Metal Finishing Guide Book

2012 Organic Finishing Guidebook Issue

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Page 307 of 331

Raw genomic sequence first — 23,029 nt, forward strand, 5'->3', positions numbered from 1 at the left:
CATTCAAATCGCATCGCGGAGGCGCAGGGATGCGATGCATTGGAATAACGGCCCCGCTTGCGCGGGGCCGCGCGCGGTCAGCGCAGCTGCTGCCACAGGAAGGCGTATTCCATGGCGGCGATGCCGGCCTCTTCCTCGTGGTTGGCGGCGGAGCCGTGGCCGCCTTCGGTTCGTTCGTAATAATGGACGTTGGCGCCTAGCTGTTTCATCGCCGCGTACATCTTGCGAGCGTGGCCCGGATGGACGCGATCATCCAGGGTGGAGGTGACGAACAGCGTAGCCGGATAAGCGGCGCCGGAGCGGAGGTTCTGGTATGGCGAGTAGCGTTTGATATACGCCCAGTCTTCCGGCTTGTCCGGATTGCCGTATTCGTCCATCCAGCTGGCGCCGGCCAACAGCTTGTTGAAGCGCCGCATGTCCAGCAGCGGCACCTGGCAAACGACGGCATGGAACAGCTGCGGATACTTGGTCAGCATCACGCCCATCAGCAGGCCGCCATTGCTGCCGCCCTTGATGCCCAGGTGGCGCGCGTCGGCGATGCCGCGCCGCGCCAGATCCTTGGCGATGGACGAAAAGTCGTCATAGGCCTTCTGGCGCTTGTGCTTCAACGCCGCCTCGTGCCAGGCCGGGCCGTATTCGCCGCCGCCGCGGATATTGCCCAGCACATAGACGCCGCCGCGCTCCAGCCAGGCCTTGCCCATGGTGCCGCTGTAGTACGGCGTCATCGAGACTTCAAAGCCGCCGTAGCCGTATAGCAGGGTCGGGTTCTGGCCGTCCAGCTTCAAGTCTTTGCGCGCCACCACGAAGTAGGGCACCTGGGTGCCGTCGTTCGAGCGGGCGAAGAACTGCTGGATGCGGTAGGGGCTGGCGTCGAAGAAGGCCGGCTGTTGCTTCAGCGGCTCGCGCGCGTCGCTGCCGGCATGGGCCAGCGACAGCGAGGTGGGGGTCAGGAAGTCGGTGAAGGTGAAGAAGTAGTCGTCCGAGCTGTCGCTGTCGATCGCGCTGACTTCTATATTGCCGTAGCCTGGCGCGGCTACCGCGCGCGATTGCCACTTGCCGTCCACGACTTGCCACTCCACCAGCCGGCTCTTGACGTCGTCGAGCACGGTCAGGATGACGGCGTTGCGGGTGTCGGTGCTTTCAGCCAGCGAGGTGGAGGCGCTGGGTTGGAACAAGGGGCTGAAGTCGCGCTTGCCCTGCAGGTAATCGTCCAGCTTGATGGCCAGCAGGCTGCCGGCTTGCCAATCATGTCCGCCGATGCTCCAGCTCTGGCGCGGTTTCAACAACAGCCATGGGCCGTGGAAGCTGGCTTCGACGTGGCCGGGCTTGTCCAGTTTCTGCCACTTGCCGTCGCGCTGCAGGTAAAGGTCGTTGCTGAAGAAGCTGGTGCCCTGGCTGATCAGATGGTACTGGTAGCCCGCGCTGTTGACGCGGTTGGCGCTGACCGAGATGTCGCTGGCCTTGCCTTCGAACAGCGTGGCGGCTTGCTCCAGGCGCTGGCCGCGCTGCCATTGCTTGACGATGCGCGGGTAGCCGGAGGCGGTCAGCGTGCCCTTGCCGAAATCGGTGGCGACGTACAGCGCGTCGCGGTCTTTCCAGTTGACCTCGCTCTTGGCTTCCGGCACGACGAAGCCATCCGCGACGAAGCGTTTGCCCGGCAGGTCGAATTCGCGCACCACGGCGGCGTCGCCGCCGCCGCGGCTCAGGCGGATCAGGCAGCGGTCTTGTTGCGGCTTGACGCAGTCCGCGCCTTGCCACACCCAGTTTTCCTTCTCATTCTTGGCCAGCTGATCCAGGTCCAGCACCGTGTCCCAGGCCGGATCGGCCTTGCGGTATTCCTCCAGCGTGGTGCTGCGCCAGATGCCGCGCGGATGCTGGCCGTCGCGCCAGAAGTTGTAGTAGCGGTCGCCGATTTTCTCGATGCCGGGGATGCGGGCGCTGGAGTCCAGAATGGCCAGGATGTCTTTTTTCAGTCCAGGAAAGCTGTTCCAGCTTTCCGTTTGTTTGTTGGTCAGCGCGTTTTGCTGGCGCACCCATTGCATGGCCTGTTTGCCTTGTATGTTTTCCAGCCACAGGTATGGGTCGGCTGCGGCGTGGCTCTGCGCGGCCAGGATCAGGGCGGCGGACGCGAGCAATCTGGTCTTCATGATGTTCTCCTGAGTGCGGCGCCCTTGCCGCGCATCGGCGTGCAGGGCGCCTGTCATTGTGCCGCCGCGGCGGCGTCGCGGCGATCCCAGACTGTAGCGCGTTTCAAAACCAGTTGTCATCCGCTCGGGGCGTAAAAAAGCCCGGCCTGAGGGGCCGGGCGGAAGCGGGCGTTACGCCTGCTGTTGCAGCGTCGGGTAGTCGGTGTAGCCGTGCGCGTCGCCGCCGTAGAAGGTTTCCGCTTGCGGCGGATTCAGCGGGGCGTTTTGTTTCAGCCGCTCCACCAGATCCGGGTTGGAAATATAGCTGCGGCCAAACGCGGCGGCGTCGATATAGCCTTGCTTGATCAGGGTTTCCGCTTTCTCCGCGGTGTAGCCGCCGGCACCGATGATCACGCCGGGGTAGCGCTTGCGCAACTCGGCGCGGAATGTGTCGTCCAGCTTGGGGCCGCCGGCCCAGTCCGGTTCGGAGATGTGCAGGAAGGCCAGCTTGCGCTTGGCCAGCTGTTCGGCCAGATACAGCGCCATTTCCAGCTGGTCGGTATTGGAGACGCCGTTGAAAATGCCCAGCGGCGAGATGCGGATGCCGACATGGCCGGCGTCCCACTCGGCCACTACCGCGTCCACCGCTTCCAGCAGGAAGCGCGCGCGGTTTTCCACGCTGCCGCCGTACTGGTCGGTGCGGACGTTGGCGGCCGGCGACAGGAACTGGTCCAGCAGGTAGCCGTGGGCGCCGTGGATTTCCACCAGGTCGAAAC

Fig. 2 Roll-back dial magnetic pull-off thickness gauge down, up, or horizontally with a tolerance of ±10%. Roll-back dial models are the most common form of magnetic pull-off gauge (see Fig. 2). A magnet is attached to one end of a pivoting bal- anced arm. This assembly is connected to a calibrated hairspring. By rotating the dial with a finger, the spring increases the force on the magnet and pulls it from the surface. These gauges are easy to use and have a balanced arm, which allows them to work in any position, independent of gravity. They are safe inexplosive environments and are commonly used by painting contractors and small pow- der coating operations. Typical tolerance is ±5%. Magnetic and Electromagnetic Induction These electronic instruments measure the change in magnetic flux density at the sur- face of a magnetic probe as it is brought near steel. The magnitude of the flux den- sity at the probe surface is directly related to the distance from the steel substrate. By measuring flux density the coating thickness can be determined. Magnetic induction instruments use a permanent magnet as the source of the magnetic field. A Hall-effect generator or magneto resistor is used to sense the magnetic flux density at a pole of the magnet. Electromagnetic induction in- struments use an alternating magnetic field. A soft, ferro magnetic rod wound with a coil of fine wire is used to produce a magnetic field. A second coil of wire is used to detect changes in magnetic flux. Electronic magnetic gauges come in all shapes and sizes (see Fig.3). They com- monly use a constant pressure probe to remove operator influence and quick- ly display results on a liquid crystal display (LCD). Optionally, they can store measurement results, perform instant analysis of readings on their displays, and output results to a printer or computer for further examination. Typical tol- erance is ±1%. The manufacturer's instructions should be carefully followed for most accu- rate results. Standard methods for the application and performance of this test are available in ASTM D 1400, ISO 2360, and ISO 2808. EDDY CURRENT This technique is used to nondestructively measure the thickness of noncon- ductive coatings on nonferrous metal substrates. Paint on aluminum and acrylic on copper are typical examples. Eddy current inspection is based on the princi- ples of electromagnetic induction and, therefore, has many similarities to the elec- tromagnetic induction test method. A coil of fine wire conducting a high-fre- quency alternating current (above 1 MHz) is used to set up an alternating mag- netic field at the surface of the instrument's probe. When the probe is brought near a conductive surface, the alternating magnetic field will set up eddy currents on the surface. The magnitude of the eddy currents is related to substrate char- acteristics and the distance,or coating thickness, from the probe. The eddy cur- 306

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